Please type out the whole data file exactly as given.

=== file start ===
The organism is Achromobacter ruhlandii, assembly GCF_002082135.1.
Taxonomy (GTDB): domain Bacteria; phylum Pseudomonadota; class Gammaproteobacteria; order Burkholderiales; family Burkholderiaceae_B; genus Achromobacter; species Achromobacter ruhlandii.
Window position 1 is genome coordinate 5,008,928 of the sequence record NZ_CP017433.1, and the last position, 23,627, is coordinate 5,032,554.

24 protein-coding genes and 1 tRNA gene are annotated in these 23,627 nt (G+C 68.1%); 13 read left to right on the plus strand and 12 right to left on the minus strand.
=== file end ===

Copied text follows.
The organism is Achromobacter ruhlandii, assembly GCF_002082135.1.
Taxonomy (GTDB): domain Bacteria; phylum Pseudomonadota; class Gammaproteobacteria; order Burkholderiales; family Burkholderiaceae_B; genus Achromobacter; species Achromobacter ruhlandii.
Window position 1 is genome coordinate 5,008,928 of the sequence record NZ_CP017433.1, and the last position, 23,627, is coordinate 5,032,554.

24 protein-coding genes and 1 tRNA gene are annotated in these 23,627 nt (G+C 68.1%); 13 read left to right on the plus strand and 12 right to left on the minus strand.